Just Saying

Scores of writers who never thought they could write discovered they could, thanks to this lovely man

Ian Clayton

IAN-CLAYTON-CASTLEFORD

An old mate of mine once told me ‘I never buy a newspaper because I can read them for nowt when I have my fish and chips’. I said to him, ‘That’s alright, but the news might be seven weeks old by then!’ Undeterred he just winked and said, ‘Aye! and I’m seven weeks older by then as well.’ I then asked him if he ever bought the local newspaper. He said, ‘Oh! aye, I buy that, because that’s ours!’

Last Thursday I wrote my penultimate column for the Pontefract and Castleford Express. There was a paragraph in that piece which I hoped would let people know that I wouldn’t be writing for that paper anymore. To their credit the paper published my article, but they did edit it in such a way that people might have thought I myself had decided to leave the paper. I hadn’t decided…

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Events

Launch of Steve Ely’s collection Werewolf (see ‘Authors’ for details) will take place at The Tap and Barrel, Front Street, Pontefract, WF8 1AN on Thursday 7th April. 7.15 (ish) st…

Source: Events

My Express Column

My Express Column

Let’s all applaud Ian for telling as it is, in the way he always has. And let’s reflect on a culture that pays obscene bonuses to bankers for making a disastrous mess that costs all of us, and thinks that writing isn’t work, or if it is, it’s not worth paying for.

Ian Clayton

IanC-PontefractFlyover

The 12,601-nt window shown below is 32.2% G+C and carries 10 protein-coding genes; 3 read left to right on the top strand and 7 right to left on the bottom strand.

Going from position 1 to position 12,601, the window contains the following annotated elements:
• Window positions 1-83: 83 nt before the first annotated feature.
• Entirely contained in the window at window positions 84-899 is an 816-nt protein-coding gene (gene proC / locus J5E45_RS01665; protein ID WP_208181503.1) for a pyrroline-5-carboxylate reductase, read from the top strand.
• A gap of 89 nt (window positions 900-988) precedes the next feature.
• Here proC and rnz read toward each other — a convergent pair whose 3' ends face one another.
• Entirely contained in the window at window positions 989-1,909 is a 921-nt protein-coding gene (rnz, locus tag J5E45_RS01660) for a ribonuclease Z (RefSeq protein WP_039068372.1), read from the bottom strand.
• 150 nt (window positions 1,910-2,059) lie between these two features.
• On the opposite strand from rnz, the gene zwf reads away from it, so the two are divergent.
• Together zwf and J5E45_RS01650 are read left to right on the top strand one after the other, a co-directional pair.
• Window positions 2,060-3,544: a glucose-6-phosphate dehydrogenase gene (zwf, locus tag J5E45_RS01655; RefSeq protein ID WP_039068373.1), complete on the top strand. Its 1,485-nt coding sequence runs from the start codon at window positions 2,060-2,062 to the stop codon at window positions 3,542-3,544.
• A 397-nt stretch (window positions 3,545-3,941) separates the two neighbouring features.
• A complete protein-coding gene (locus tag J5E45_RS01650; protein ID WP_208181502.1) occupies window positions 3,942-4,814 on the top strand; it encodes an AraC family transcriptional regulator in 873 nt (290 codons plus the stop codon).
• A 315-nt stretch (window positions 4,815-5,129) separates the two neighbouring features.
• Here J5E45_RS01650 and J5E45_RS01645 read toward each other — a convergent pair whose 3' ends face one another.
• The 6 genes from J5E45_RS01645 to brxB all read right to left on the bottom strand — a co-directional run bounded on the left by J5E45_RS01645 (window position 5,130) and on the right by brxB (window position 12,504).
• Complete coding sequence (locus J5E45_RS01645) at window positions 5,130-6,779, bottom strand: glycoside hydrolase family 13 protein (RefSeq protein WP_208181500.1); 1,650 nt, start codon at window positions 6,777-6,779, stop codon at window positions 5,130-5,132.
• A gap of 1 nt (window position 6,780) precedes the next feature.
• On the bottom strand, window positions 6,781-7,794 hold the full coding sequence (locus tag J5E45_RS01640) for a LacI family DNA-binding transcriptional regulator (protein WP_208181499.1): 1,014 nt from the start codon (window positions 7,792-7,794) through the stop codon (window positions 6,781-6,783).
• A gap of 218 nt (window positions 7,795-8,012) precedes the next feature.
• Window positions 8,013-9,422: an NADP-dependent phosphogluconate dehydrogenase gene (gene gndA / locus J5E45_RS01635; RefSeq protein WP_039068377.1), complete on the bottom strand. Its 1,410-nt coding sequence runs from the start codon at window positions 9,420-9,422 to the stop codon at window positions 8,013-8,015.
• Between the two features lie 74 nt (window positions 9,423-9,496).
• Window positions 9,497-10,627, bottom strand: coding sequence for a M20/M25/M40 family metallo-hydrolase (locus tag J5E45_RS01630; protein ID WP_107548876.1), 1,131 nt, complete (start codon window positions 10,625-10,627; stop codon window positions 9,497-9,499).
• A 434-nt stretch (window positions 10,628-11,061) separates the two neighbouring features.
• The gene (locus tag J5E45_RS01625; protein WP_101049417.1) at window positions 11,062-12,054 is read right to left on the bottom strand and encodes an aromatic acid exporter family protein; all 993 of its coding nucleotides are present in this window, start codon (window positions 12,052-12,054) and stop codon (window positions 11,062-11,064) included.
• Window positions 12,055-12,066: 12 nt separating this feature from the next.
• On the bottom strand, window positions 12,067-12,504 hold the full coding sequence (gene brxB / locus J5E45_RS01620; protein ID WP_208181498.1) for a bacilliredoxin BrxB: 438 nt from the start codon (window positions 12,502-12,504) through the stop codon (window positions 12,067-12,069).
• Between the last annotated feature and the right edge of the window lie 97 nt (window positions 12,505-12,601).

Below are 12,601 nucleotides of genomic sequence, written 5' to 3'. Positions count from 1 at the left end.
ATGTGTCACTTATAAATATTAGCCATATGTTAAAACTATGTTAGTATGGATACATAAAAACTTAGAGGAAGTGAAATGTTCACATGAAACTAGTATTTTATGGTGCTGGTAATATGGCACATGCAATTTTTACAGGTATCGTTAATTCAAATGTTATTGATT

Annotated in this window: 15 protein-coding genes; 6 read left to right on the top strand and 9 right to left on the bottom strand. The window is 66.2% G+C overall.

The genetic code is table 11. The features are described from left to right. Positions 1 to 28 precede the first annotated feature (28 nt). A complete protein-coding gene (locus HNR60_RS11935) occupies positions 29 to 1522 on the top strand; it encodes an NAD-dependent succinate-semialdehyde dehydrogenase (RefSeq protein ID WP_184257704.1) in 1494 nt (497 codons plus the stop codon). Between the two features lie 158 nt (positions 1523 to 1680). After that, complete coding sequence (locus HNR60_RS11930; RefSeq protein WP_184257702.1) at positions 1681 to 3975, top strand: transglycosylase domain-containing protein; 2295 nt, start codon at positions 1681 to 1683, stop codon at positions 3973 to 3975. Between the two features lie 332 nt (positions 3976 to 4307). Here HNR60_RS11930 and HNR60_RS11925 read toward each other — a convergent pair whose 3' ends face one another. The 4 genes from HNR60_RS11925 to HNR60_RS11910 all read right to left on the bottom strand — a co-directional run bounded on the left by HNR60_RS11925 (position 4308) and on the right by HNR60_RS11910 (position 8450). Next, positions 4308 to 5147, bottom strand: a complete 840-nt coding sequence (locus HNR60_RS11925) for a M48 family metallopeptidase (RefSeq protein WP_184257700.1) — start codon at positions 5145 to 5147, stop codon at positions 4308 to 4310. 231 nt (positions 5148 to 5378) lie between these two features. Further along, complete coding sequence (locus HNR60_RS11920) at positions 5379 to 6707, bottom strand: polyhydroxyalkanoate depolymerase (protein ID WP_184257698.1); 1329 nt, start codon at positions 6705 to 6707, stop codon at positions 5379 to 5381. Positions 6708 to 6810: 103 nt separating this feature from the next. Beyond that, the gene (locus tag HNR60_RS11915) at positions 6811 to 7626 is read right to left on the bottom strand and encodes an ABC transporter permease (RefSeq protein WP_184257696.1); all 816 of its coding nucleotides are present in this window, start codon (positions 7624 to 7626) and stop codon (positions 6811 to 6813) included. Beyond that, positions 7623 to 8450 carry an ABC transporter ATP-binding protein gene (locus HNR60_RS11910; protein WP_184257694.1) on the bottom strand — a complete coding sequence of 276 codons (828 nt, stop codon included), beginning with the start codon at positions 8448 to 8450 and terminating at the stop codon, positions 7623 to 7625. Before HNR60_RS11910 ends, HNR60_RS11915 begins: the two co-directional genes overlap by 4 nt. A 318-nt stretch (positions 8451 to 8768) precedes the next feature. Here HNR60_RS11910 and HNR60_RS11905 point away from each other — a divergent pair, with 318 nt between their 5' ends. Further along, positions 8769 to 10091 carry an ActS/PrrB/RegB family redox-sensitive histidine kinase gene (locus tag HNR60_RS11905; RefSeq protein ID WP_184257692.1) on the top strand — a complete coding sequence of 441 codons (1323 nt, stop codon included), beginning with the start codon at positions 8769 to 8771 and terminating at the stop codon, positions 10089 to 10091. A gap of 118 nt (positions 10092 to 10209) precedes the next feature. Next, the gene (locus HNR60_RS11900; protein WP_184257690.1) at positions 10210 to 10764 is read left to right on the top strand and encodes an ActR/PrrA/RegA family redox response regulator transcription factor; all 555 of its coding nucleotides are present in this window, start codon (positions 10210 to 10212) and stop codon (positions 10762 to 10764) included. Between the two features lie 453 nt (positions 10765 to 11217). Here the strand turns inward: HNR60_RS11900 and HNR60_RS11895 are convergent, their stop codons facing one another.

In the autumn of 2010, I was approached by the then editor of the Pontefract and Castleford Express, a lady called Rebecca Whittington, and asked if I might care to contribute a weekly column to the newspaper. We sat at my kitchen table and I asked, ‘What should it be about?’ Rebecca told me that I could write about local culture, but put an Ian Clayton twist on to it. I liked the idea, I have long been a supporter of the local press and advocate on its behalf at every opportunity.

We drank a second cup of tea and then Rebecca said, ‘We can’t pay you, but feel free to advertise any of your projects or books in your piece.’ I felt a bit deflated by this and so said, ‘If you think I’m worth having, you should pay me and you’ll get a good professional job, because…

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lights and bushels: another Polished Gem..Mike Di Placido

mikes books

I promised you last week that we’d be having a guest, and also that I wouldn’t keep you waiting with a lengthy lot of musings about whatever had distracted me during the week. On the other hand, I did say I’d explain the business of an important Rugby League game. If you’re not passionate about big lads knocking lumps off each other on cold hilltops in West Yorkshire, then you can skip the next bit.

Last Sunday, I not only had the huge pleasure of telling you about Vicky Gatehouse and her poetry but also the infinite pleasure of watching Batley Bulldogs snatch a last-second draw against much-fancied full-time professionals, Bradford Bulls. You really had to be there. This is what made me extraordinarily happy.keegan hirst